Explanation and Reflection of the Podcast
COVID-19, a word that is not unfamiliar to anyone. Do you think you know enough about it? If so, please answer the next questions: how is coronavirus transmitted? What factors do you think may have influenced the spread of the virus? (Check the answers if you are ready→)
At one point before this project, I thought I knew COVID pretty well myself. But the story of COVID is much more complicated than we thought. As a virus that is primarily transmitted in the air, did you ever imagine that the air might influence its ability to spread or the symptoms of infection? Does the impact of COVID differ between communities?
To answer our own questions, Cynclaire and I started our investigations. We refined the research question to: does bad air quality exacerbate the severity of COVID, whether in transmission or mortality, especially in areas of low-income status or in communities of color? Unlike the rigorous structure of papers, we want the podcast to be accessible enough that anyone could become a listener. Therefore, it should not be filled with jargon or rigid presentations of data. We want everyone to be able to learn what they are interested in, become empathetic, and generate new thoughts.
With this goal in mind, we planned the podcast by dividing it into five episodes, each about 10 minutes long. The shorter length of each podcast is more conducive to the audience receiving fresh knowledge and reduces the time-demand for each episode.
The first of the five is a general introduction to the entire project. We briefly introduced our research question, podcast structure, and background of the research, including the timeline of COVID-19, and the long history of environmental inequality in the United States. This episode is more about trying to get people to emotionally understand the starting point of our project and be interested in following our podcast.
After that, Cynclaire and I prepared the material and worked on the scripts for episodes four and five and two and three respectively. Episodes two and three focus on the relationship between the virus itself and air quality, while episodes four and five look at how environmental justice issues play out in this relationship and the meaning behind it. We also have brief interviews with each of the two doctors.
It is also worth mentioning that from the second episode onwards, our podcast takes the form of an interview in order to make the listener feel more involved and to make it easier for everyone to understand the information. The person in charge of the main investigation becomes the interviewee, while the host takes the general viewpoint of the audience, directing the questions step by step to our research question and giving his or her emotional understanding at the right moment. For example, after I explained the definition of the fecal-oral route, Cynclaire expressed his belief that this viral route is closely related to improper waste disposal, further demonstrating that the environment could be one of the factors for the different impact of viruses on different communities.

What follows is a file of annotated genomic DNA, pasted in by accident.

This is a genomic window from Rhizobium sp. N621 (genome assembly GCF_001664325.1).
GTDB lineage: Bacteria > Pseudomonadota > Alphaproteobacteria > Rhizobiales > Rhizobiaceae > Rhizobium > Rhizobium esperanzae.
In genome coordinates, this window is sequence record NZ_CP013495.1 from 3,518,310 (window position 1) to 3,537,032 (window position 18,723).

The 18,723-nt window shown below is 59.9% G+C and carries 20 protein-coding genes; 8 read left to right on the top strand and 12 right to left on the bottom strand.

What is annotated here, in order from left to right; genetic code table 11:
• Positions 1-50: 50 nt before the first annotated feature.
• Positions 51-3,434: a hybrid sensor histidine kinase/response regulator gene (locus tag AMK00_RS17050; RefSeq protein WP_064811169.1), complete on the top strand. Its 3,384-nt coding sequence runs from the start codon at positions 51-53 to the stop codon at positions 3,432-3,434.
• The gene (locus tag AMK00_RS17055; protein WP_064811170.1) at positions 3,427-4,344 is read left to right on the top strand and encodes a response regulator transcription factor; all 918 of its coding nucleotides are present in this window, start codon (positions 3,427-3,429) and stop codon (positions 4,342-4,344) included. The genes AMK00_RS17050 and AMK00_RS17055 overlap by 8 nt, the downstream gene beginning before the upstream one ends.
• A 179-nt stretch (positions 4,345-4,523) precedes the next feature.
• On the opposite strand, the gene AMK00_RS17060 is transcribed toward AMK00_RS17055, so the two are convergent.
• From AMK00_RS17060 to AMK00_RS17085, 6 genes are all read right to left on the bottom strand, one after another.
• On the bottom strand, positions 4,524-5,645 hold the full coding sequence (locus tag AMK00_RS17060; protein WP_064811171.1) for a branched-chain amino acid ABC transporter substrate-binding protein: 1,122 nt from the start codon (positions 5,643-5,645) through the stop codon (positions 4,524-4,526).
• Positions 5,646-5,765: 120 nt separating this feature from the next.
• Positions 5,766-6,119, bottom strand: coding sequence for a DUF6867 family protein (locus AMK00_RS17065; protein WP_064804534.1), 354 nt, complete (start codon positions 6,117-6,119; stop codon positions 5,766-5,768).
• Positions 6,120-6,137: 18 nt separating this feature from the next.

I also considered the audience’s science background and information’s verifiability when designing the second and third episodes. The second episode serves as a buildup to the third. We introduced what a virus is and its structure, and talked about the difference between coronavirus and influenza virus. This less complex biological background will keep the anticipation of Episode 3 alive.
In the third episode, due to a large amount of in-depth biological knowledge and controversial ideas, I skimmed over the reasons why air pollution can exacerbate the effects of COVID-19 (Check our paper if you are interested→). Instead, I focused on information that we were more concerned about in our lives, including how coronavirus is transmitted and the difference between the droplet and airborne transmission.
In general, we tried to keep the language, communication style, and content simple and interesting. From my own point of view, I wanted to present scientific knowledge without being boring, and Cynclaire’s part was more applicable to common life. This experience gave me a taste of environmental education in addition to the academic background related to this research topic. It taught me that “storytelling” is an essential skill for all scientists. The purpose of any research is to disseminate discoveries and use them to help more people live better lives.
Finally, I want to say that I still can’t believe that two months have passed since the first episode of our podcast! We really put a lot of thought into this podcast, so WHAT ARE YOU WAITING FOR? Don’t you want to hear what we’ve come up with?!!
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